Authenticity and Heidegger's Antigone
Sophocles’ Antigone is the only individual whom Heidegger names as authentic. But the usual interpretations of Heidegger’s ‘authenticity’ (as being-towards-death, taking responsibility for norms, world-historical creation, and a neo-Aristotelian phronēsis) either do not apply to Antigone or do not capture what Heidegger finds significant about her. By working through these failures, I develop an interpretation of Heideggerian authenticity that is adequate to his Antigone. The crucial step is accurately identifying the finitude to which Antigone authentically relates: what Heidegger calls ‘uncanniness’ (Unheimlichkeit). I argue that uncanniness names being’s presencing through self-withdrawal and that Antigone stands authentically towards this in her responsiveness to the call of being and her reticence at the end of explanation. In conclusion, I consider Sophocles’ own creative act, which bequeathed to the West an understanding of being and a vision of how to relate to it authentically. I argue that Sophocles’ status as a world-historical creator does not provide a competing picture of authenticity but must itself be understood as responsive and reticent.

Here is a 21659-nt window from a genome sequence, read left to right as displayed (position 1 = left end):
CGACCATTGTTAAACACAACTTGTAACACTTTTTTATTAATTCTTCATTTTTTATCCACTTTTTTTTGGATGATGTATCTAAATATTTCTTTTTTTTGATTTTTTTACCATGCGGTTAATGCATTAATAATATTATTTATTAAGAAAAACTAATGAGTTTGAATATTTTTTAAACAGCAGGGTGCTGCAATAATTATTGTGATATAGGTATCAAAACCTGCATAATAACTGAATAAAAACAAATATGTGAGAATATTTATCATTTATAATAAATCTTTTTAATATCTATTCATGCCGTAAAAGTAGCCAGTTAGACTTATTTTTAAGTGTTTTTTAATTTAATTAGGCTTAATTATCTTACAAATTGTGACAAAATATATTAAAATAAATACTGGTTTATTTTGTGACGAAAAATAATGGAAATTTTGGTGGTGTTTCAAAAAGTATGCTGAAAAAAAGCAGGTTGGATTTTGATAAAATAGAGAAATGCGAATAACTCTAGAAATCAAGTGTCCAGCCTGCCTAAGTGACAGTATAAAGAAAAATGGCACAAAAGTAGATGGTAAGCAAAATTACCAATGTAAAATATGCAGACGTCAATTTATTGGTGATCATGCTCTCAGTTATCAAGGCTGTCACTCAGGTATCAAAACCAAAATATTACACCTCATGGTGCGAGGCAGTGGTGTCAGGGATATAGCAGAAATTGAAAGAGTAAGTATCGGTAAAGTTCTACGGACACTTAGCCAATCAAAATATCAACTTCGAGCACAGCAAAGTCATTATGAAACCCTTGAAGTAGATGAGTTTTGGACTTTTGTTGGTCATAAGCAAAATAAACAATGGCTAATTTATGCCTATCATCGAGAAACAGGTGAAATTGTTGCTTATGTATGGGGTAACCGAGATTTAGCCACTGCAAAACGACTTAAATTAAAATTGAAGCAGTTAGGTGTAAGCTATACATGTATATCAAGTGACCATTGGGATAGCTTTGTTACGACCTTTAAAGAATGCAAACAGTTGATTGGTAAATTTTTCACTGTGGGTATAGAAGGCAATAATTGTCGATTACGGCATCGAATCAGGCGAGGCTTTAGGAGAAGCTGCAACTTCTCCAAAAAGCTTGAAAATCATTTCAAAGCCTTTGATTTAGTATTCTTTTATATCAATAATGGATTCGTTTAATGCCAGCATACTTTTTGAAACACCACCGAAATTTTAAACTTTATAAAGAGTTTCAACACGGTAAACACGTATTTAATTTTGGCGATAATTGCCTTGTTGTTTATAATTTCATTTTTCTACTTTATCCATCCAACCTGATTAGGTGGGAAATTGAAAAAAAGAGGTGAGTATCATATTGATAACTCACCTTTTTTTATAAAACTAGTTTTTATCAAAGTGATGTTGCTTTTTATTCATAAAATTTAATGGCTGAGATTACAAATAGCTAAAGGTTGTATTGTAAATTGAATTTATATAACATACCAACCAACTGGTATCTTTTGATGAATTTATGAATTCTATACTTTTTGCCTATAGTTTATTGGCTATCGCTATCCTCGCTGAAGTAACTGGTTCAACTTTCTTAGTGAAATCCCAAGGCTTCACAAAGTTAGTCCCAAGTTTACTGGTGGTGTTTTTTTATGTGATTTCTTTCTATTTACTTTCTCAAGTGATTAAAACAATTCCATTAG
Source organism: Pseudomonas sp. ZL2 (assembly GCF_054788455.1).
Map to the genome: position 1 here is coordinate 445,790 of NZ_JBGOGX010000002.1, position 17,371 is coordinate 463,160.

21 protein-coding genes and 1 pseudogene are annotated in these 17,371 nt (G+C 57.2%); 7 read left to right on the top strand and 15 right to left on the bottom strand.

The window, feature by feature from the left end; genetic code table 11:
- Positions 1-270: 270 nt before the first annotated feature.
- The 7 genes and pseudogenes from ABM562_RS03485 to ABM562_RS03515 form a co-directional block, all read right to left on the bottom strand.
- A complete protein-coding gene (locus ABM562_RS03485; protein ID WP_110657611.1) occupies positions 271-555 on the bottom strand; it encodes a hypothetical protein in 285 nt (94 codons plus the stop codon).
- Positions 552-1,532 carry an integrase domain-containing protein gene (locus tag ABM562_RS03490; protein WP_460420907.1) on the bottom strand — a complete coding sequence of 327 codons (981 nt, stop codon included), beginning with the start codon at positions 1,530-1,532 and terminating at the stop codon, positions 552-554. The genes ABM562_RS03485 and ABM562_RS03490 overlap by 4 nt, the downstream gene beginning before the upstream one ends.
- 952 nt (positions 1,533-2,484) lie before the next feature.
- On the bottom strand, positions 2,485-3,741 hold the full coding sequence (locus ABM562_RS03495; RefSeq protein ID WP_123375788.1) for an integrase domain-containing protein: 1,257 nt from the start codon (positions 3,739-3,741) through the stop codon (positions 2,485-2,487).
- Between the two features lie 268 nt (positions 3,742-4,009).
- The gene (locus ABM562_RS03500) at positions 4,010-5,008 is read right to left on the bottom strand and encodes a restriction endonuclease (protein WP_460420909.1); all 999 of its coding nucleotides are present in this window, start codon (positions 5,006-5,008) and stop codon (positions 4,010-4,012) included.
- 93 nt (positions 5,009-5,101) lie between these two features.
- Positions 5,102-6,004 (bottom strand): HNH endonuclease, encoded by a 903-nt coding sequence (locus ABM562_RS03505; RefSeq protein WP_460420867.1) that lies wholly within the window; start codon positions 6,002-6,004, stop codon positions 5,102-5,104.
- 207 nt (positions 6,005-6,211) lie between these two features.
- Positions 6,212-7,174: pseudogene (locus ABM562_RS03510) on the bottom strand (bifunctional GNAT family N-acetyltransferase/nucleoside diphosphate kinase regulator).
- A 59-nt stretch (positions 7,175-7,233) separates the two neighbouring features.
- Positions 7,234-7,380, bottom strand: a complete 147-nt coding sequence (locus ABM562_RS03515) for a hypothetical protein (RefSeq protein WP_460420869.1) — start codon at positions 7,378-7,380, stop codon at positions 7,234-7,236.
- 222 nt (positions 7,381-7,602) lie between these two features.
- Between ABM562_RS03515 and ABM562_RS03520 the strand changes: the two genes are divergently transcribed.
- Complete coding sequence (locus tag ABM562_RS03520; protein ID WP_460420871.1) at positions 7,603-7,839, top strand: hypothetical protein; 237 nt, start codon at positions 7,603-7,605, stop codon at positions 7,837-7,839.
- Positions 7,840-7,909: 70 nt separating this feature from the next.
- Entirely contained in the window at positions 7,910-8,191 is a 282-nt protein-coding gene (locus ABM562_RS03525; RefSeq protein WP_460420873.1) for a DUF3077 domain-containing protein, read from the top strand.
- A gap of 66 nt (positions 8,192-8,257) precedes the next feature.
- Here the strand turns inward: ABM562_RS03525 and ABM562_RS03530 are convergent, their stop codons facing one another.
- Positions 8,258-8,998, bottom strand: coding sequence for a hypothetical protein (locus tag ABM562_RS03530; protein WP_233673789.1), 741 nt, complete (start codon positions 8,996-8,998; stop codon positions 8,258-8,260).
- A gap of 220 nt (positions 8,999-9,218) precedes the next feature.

Publisher permits posting author's accepted manuscript.
Embargo Lift Date
Taylor and Francis
Showing items related by title, author, creator and subject.